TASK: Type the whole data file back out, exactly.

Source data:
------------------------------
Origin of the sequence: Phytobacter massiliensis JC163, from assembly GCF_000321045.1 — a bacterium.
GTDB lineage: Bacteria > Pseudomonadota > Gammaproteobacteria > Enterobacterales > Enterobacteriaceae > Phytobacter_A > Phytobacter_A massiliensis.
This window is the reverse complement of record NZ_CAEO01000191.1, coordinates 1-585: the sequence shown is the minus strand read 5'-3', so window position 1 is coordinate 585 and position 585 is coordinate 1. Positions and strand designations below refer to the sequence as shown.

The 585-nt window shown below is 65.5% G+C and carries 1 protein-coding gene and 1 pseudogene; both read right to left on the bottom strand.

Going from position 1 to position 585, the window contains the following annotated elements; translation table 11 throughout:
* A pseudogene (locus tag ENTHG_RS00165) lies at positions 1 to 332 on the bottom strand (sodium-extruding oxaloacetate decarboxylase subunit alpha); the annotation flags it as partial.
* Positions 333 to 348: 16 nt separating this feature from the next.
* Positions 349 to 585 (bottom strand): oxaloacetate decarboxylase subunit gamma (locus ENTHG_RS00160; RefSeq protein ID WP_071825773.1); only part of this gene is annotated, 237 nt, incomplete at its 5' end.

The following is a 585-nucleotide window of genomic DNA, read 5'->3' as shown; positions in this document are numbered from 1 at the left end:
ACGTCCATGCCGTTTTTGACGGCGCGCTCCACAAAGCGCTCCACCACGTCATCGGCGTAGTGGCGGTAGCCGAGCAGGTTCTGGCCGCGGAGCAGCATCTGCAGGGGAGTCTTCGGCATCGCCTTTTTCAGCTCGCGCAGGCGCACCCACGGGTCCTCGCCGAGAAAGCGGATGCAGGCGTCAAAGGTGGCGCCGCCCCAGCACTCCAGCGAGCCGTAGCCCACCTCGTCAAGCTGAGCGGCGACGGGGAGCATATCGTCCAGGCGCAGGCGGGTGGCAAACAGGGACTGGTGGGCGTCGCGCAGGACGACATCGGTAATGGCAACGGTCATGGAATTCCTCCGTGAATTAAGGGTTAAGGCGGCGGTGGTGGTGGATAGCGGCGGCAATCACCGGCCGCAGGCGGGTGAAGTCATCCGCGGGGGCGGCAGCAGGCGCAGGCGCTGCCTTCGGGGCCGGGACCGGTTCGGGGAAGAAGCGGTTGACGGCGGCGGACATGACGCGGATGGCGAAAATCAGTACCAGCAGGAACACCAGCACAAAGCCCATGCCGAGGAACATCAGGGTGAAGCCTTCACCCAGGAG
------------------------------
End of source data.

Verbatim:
Origin of the sequence: Phytobacter massiliensis JC163, from assembly GCF_000321045.1 — a bacterium.
GTDB lineage: Bacteria > Pseudomonadota > Gammaproteobacteria > Enterobacterales > Enterobacteriaceae > Phytobacter_A > Phytobacter_A massiliensis.
This window is the reverse complement of record NZ_CAEO01000191.1, coordinates 1-585: the sequence shown is the minus strand read 5'-3', so window position 1 is coordinate 585 and position 585 is coordinate 1. Positions and strand designations below refer to the sequence as shown.

The 585-nt window shown below is 65.5% G+C and carries 1 protein-coding gene and 1 pseudogene; both read right to left on the bottom strand.

Going from position 1 to position 585, the window contains the following annotated elements; translation table 11 throughout:
* A pseudogene (locus tag ENTHG_RS00165) lies at positions 1 to 332 on the bottom strand (sodium-extruding oxaloacetate decarboxylase subunit alpha); the annotation flags it as partial.
* Positions 333 to 348: 16 nt separating this feature from the next.
* Positions 349 to 585 (bottom strand): oxaloacetate decarboxylase subunit gamma (locus ENTHG_RS00160; RefSeq protein ID WP_071825773.1); only part of this gene is annotated, 237 nt, incomplete at its 5' end.

The following is a 585-nucleotide window of genomic DNA, read 5'->3' as shown; positions in this document are numbered from 1 at the left end:
ACGTCCATGCCGTTTTTGACGGCGCGCTCCACAAAGCGCTCCACCACGTCATCGGCGTAGTGGCGGTAGCCGAGCAGGTTCTGGCCGCGGAGCAGCATCTGCAGGGGAGTCTTCGGCATCGCCTTTTTCAGCTCGCGCAGGCGCACCCACGGGTCCTCGCCGAGAAAGCGGATGCAGGCGTCAAAGGTGGCGCCGCCCCAGCACTCCAGCGAGCCGTAGCCCACCTCGTCAAGCTGAGCGGCGACGGGGAGCATATCGTCCAGGCGCAGGCGGGTGGCAAACAGGGACTGGTGGGCGTCGCGCAGGACGACATCGGTAATGGCAACGGTCATGGAATTCCTCCGTGAATTAAGGGTTAAGGCGGCGGTGGTGGTGGATAGCGGCGGCAATCACCGGCCGCAGGCGGGTGAAGTCATCCGCGGGGGCGGCAGCAGGCGCAGGCGCTGCCTTCGGGGCCGGGACCGGTTCGGGGAAGAAGCGGTTGACGGCGGCGGACATGACGCGGATGGCGAAAATCAGTACCAGCAGGAACACCAGCACAAAGCCCATGCCGAGGAACATCAGGGTGAAGCCTTCACCCAGGAG